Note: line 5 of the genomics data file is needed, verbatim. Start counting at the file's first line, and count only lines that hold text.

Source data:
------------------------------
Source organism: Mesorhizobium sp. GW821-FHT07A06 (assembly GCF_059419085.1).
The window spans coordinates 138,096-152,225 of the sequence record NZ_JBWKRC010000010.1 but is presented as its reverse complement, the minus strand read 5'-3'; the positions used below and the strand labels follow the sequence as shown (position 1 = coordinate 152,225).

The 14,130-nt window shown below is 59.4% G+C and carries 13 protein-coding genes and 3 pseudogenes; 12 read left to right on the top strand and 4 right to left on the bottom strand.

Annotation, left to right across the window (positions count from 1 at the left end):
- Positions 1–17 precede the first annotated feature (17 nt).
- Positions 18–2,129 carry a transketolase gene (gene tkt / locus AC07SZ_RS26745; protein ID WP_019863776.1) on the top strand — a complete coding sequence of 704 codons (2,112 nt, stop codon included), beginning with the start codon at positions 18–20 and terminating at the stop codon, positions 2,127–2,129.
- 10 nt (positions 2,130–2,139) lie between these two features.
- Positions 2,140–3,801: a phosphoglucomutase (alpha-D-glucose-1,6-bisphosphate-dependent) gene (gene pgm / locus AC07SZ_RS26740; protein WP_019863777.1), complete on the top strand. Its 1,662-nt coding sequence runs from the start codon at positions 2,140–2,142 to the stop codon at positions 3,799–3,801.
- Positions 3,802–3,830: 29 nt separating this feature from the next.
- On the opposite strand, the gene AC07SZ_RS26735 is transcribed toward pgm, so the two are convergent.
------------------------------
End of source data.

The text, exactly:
- Positions 1–17 precede the first annotated feature (17 nt).